On a final semi-insulting note... it turns out this isn't a "real" Alex Kidd game at all! High-Tech World was initially released in Japan in '87 where it was titled Anmitsu Hime and is based on the manga & anime of the same name (the anime aired in 86/87 and stars a castle-dwelling princess, which explains the High-Tech World "mansion"). The Alex Kidd elements were all swapped in for Western audiences. It's a bit like the Doki Doki Panic / Super Mario Bros. 2 situation, but while Nintendo took an excellent game and made it even better Sega opted to take an awful game and leave it awful. Humorously, the final Alex Kidd game places the man in "Shinobi World" so that makes two installments with "outside" influence. Maybe Sega didn't have much faith in this series after all.
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Re: Games Beaten 2021

by ElkinFencer10 Thu Jan 07, 2021 5:38 pm

Games Beaten in 2021 - 5
* denotes a replay

January (5 Games Beaten)
1. God of War - PlayStation 3 - January 1
2. God of War II - PlayStation 3 - January 2
3. God of War: Chains of Olympus - PlayStation 3 - January 3
4. God of War: Ghost of Sparta - PlayStation 3 - January 4
5. God of War III - PlayStation 4 - January 6


5. God of War III - PlayStation 4 - January 6

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God of War III is the peak of the series so far. Obviously playing the PS4 remaster makes the game prettier and smoother than its original PS3 iteration. Even with that, though, this game is pretty. More than that, though, it's smooth as silk. I don't know if it's the fact that it's on PS4 or just the progression of the series's mechanics, but everything about this game just felt better and more polished than any entry before it.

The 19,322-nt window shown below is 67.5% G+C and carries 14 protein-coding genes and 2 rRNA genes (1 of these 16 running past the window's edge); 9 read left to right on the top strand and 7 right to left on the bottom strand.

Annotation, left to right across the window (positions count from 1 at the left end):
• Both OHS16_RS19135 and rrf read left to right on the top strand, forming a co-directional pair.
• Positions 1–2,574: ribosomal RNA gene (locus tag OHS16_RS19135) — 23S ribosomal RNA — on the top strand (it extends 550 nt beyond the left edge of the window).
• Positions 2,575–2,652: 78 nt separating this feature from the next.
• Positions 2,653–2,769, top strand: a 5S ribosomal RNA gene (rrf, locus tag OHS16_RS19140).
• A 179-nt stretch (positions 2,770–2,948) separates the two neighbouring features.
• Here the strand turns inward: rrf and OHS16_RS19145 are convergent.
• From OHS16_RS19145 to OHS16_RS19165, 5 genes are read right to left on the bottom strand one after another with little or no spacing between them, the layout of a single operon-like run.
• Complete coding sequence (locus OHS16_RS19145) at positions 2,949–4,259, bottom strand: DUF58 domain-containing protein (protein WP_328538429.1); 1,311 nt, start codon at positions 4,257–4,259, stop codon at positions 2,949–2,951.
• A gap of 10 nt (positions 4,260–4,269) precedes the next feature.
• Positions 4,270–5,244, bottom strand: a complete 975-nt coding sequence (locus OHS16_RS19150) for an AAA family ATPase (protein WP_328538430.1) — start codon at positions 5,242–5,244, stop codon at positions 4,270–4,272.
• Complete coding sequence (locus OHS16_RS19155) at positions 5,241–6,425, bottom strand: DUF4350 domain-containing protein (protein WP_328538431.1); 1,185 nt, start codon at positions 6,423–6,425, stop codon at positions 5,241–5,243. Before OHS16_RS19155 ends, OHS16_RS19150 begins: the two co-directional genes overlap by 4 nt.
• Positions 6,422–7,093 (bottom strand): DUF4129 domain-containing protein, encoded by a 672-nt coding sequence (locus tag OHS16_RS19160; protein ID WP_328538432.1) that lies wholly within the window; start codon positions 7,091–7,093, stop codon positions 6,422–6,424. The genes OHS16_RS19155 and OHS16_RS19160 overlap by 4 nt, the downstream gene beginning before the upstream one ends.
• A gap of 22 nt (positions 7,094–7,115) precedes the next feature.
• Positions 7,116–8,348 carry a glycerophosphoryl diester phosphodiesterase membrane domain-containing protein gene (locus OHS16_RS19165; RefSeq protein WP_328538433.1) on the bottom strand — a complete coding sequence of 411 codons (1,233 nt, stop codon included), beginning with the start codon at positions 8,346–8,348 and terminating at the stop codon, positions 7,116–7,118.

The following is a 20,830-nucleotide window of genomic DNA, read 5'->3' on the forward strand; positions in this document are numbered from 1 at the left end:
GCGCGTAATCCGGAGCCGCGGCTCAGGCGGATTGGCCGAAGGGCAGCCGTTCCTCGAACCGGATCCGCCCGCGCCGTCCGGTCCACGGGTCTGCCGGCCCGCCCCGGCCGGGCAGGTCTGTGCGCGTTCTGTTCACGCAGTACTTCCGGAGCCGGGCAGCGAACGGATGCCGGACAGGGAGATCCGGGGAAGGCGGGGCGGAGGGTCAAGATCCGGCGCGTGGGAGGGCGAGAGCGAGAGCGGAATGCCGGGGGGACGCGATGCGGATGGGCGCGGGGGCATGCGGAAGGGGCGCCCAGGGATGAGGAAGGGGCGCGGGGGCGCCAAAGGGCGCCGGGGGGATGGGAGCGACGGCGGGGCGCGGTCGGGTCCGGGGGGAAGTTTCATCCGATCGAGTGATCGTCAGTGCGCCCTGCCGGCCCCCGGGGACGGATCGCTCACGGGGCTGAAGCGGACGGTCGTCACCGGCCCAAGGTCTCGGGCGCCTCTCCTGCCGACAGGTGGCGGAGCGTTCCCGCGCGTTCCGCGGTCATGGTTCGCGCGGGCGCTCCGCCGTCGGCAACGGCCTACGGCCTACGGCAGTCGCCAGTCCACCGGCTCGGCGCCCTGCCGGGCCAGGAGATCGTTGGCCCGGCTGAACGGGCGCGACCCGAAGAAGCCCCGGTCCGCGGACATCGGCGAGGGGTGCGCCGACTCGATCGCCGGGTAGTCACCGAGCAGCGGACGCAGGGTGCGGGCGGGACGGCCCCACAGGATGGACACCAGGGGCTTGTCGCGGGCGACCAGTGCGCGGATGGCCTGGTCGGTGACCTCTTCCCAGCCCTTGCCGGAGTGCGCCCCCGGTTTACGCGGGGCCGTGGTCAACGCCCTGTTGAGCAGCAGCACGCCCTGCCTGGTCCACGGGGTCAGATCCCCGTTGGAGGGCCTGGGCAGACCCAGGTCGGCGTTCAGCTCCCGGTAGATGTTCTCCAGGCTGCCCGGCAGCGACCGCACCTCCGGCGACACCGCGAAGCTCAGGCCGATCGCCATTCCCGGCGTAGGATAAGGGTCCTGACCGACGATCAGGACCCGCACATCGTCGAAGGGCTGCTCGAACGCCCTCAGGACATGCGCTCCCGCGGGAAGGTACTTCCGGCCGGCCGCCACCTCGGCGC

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God of War III takes place right after God of War II. Kratos's war with the Olympian gods is in full swing with the Titans fighting alongside him as an ally. Then, out of nowhere, it turns out that the Titans were just using him to get their shot at a rematch with the Olympians. What, Greek gods were using Kratos as a pawn for their own purposes? Who could have EVER seen that coming? So Kratos basically says, "Screw it, every god dies." And he then proceeds to kill almost every god in the Greek pantheon. I gotta say, though, the story feels way more central to the experience this time. Part of that is definitely the better character animations although some of the faces definitely fall into the uncanny valley, but there seemed to be more emphasis on intercharacter dialogue and exposition than in previous games, and that's something I absolutely appreciated.